Lipreadingpractice features video clips to help the user practice lip pattern recognition as sounds; in words and in passages both looking at the front face and a side profile.  Each video has removable subtitles which make it easy for the lipreader to check lipreading accuracy. These videos are filmed professionally to ensure picture, sounds and subtitles are accurate.

The website has come a long way since those early days.  There are now videos at three levels of proficiency so people can work at their own level and pace.  Written exercises can be downloaded for those who wish to use them.  The information, tips and useful addresses have been increased and are updated as new information is found.  Also, information about deaf awareness both for those with hearing loss and hearing people can be found.  I also try to draw user’s attention to local and national events, news and any surveys or campaigns organized by other organizations.

In addition to my website, I have sponsored and attended exhibitions including City Lit Deaf Day and information days both locally and in the City of London to draw attention to the importance of lipreading and to raise deaf awareness.

I have written blogs and articles for many national and local charities and have given talks to local and other organisations.  It has been a great privilege to try to help people who, like me have become deafened in later life.  I have met some amazing people and taken part in events that would never have happened if I hadn’t lost my hearing.  Through my website I receive emails from people all over the world who are using it to help them improve their communication skills.

Any disability brings challenges and obstacles to be overcome but there are also many achievements and opportunities to celebrate too, if we look for them.  We can all make a difference.  It doesn’t have to be huge; befriending someone who is feeling isolated will have a great impact on that person and make such a difference to their lives.  We all know that if someone smiles at us, we smile back and that smile often makes us feel better. Communication in these strange times is not easy; still not many clear masks are being used which makes lipreading very difficult.  It’s difficult for hearing people too, when we can’t get the other clues from seeing people’s faces.  Let us hope that it won’t be too long before we are able to meet with each other again and see what they say!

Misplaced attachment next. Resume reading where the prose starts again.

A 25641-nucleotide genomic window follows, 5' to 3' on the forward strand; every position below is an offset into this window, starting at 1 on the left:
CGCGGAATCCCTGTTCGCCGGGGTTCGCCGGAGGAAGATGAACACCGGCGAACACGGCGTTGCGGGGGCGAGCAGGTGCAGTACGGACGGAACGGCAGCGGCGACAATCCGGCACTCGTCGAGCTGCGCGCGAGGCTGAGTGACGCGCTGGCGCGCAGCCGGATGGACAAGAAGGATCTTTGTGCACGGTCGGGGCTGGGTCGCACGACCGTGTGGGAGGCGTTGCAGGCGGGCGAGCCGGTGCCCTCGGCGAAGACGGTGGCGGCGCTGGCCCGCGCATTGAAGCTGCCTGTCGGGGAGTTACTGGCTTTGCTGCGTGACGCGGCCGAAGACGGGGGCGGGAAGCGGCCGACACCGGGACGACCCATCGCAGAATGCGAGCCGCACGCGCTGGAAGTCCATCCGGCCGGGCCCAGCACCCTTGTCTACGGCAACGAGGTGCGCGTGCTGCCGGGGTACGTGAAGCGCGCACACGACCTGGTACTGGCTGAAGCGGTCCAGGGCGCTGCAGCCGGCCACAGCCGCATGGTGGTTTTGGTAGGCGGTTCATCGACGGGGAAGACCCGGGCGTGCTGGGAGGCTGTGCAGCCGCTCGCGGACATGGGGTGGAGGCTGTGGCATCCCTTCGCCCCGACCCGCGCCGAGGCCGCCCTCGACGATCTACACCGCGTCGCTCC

In my last article I said how stunned I was by the success of lipreadingpractice.  Today in 2021, I am still thrilled that it is being used and is helping people and I am so pleased to receive emails from users, thanking me and telling me how useful they find the site.  It still amazes me that these emails come not just from the UK, but from all over the world.  It is very humbling!!

In July 2018, I finally took the plunge and had my first cochlear implant which was such a great help in all aspects of my life and especially with my work as a liveryman of the Worshipful Company of Spectacle Makers and of the Worshipful Company of Educators  – but that’s a story for another time!

Thank you for your time and for reading this.  I wish everyone all the very best for the future.

If you want to brush up your lipreading skills – please visit this free website www.lipreadingpractice.co.uk.

Gloria McGregor, Founder of Lipreading Practice